According to a recent study by retail consultancy Technopak, the total food service market in India including both organised and unorganised outlets is $48 billion (or nearly Rs 3 lakh crore).

While it is growing at 10 per cent per year, the organised segment comprising chain restaurants (with more than three outlets) and licensed standalone stores, are growing faster at 15-20 per cent.

Saloni Nangia, president, Technopak, says that chain restaurants will move at a pace of about 18 per cent per year, driven by QSRs because their business model is scalable.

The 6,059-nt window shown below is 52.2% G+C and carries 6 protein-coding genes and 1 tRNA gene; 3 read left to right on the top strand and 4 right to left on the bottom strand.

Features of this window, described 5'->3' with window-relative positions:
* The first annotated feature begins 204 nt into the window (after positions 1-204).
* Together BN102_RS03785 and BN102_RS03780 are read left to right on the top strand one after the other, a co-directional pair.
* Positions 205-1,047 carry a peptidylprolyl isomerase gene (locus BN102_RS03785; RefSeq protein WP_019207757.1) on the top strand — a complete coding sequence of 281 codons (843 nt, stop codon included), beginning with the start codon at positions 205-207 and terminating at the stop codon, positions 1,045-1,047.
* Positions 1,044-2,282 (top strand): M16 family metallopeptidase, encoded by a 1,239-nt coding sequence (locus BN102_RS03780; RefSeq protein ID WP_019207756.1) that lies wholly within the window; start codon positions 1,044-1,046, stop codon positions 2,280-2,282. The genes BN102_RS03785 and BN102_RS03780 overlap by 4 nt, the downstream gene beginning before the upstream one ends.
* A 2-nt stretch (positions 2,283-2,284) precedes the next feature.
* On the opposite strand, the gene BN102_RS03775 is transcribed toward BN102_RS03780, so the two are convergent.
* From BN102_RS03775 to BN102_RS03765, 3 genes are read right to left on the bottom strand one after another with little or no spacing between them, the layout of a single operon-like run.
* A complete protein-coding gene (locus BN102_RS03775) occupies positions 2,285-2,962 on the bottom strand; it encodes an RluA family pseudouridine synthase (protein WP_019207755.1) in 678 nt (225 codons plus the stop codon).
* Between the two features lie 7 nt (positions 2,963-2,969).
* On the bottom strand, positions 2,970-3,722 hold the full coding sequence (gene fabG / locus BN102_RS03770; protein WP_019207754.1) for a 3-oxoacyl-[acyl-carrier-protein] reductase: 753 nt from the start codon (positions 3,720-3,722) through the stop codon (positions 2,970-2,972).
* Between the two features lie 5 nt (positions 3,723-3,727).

Like the market for pizzas, coffee and doughnuts, the burger market, Nangia says, is waiting to explode.

. . .

Big Mac gets a king-sized threat

Image: A Pizza Hut logo is pictured outside its restaurant in Vienna.
Photographs: Larry Downing/Reuters

McDonald's, she points out, has led the way with its 330 restaurants and its supply chain. According to Amit Jatia, vice-chairman, Westlife Development, whose subsidiary Hardcastle Restaurants runs the McDonald's stores in the south and west, says his company proposes to add another 75-100 outlets in the next two years.

In the north and east, McDonald's, at the moment, is waging a legal battle with its franchisee, Connaught Plaza Restaurants.

Retail industry sources say that legal issues notwithstanding, McDonald's plans for the north and east may not suffer for long as rivals clamour for a slice of the pie.